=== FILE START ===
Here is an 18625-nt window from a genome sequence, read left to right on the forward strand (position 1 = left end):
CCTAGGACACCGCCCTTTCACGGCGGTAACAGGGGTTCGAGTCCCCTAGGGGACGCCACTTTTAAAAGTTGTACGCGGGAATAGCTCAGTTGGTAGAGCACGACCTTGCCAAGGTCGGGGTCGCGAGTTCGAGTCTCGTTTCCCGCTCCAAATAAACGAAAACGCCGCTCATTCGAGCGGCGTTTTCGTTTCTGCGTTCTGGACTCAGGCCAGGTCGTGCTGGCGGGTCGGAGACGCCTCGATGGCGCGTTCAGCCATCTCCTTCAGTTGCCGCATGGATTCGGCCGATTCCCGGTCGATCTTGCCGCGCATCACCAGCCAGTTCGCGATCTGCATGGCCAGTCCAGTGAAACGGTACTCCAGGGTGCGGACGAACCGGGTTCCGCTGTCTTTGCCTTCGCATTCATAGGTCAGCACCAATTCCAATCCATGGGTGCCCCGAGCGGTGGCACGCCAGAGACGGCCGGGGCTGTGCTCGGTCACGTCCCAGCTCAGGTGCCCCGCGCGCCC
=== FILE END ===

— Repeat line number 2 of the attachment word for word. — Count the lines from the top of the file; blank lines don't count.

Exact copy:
CCTAGGACACCGCCCTTTCACGGCGGTAACAGGGGTTCGAGTCCCCTAGGGGACGCCACTTTTAAAAGTTGTACGCGGGAATAGCTCAGTTGGTAGAGCACGACCTTGCCAAGGTCGGGGTCGCGAGTTCGAGTCTCGTTTCCCGCTCCAAATAAACGAAAACGCCGCTCATTCGAGCGGCGTTTTCGTTTCTGCGTTCTGGACTCAGGCCAGGTCGTGCTGGCGGGTCGGAGACGCCTCGATGGCGCGTTCAGCCATCTCCTTCAGTTGCCGCATGGATTCGGCCGATTCCCGGTCGATCTTGCCGCGCATCACCAGCCAGTTCGCGATCTGCATGGCCAGTCCAGTGAAACGGTACTCCAGGGTGCGGACGAACCGGGTTCCGCTGTCTTTGCCTTCGCATTCATAGGTCAGCACCAATTCCAATCCATGGGTGCCCCGAGCGGTGGCACGCCAGAGACGGCCGGGGCTGTGCTCGGTCACGTCCCAGCTCAGGTGCCCCGCGCGCCC